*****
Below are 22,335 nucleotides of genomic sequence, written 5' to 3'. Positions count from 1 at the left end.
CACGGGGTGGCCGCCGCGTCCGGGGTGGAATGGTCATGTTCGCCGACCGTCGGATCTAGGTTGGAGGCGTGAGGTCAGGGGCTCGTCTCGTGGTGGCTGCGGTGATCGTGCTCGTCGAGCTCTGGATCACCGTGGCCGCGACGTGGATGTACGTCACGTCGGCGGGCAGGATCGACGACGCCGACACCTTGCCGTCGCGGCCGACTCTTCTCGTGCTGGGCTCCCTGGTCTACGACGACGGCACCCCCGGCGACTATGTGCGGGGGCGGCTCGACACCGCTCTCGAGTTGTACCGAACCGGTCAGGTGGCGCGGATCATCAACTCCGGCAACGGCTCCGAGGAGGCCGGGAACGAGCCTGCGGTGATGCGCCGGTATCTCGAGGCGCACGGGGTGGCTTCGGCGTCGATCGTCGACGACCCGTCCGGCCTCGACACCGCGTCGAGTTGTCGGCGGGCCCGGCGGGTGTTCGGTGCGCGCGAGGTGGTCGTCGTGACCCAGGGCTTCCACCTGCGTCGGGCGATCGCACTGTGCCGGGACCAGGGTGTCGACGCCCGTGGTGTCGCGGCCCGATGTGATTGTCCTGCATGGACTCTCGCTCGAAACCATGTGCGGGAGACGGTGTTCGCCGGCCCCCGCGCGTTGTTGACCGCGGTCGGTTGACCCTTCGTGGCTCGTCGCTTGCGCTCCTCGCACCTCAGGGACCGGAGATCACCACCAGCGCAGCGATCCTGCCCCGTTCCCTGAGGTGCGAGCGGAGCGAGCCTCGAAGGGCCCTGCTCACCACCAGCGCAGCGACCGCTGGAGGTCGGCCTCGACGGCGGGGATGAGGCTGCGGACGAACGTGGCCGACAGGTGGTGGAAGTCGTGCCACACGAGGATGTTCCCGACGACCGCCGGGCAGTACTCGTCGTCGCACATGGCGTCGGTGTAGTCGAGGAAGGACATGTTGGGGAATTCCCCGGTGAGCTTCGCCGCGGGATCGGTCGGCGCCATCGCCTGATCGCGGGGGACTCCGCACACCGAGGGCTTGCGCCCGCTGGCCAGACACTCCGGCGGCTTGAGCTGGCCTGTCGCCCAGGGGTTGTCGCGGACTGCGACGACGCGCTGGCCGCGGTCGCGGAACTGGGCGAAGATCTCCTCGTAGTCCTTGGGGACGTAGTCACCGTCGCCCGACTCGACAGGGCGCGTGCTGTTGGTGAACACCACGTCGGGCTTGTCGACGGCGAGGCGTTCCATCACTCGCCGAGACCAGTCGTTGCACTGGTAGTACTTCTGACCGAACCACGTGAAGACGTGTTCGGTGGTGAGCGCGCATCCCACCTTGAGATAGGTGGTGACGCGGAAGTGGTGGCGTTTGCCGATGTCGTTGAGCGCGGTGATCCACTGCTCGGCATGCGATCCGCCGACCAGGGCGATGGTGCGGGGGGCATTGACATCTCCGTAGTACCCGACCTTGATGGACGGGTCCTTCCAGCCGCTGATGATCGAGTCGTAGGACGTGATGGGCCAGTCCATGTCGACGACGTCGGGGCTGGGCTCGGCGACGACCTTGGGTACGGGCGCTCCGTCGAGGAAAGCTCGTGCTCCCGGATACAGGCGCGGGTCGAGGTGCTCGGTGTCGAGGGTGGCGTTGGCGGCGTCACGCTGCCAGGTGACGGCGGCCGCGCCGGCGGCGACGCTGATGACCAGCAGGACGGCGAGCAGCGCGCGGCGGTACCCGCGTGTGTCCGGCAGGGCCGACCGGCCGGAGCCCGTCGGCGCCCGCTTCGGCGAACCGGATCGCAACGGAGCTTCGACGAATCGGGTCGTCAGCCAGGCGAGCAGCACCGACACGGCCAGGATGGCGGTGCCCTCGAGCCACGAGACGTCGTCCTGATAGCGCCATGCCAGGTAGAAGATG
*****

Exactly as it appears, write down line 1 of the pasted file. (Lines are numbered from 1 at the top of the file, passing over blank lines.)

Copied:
Below are 22,335 nucleotides of genomic sequence, written 5' to 3'. Positions count from 1 at the left end.